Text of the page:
The importance of early design sketches in architectural education
Authors: Rice, Susan ; Purcell, Terry
ABSTRACT: This paper aims to develop a scholarly understanding of early design sketches, which
when applied to design education, offers helpful insights as to how these seminal drawings are made
and used to initiate and progress the early stages of a design.
Drawing in a multitude of forms, has long been considered a tool of thinking for architects. The
significant role the earliest design sketches have in giving visual expression to the architects’ formative
insights and emerging ideas, suggests they should be of particular relevance to students and to
architectural design education. The paper illustrates that through studying the early sketches of certain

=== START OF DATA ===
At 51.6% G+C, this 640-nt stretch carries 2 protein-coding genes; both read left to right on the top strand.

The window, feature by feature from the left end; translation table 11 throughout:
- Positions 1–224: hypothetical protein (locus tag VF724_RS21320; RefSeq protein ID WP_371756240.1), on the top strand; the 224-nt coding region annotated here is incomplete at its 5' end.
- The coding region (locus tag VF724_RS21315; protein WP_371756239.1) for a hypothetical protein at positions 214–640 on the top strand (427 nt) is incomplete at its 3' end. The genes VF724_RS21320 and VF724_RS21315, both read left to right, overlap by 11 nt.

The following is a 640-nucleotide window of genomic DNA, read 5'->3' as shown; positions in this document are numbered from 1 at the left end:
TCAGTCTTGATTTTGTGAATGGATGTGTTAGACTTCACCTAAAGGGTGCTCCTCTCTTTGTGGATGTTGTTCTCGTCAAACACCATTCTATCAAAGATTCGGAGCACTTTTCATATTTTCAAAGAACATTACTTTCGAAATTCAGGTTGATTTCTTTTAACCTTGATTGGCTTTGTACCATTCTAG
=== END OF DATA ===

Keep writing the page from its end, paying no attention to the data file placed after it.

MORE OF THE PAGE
masterful architects and eminent local practitioners who are highly skilled at such drawing, it is possible
to develop a scholarly understanding of early sketches, making evident their underlying characteristics
and associated usages.
The paper goes on to outline a wider phenomenographic research project that has as its aim, the
identification of educationally critical aspects of early sketching, which may assist students to align their
understanding and usage of such drawings more closely with those of masterful architects. These
aspects could inform changes to both teaching practices in the design studio and current presentation
orientated drawing curriculums.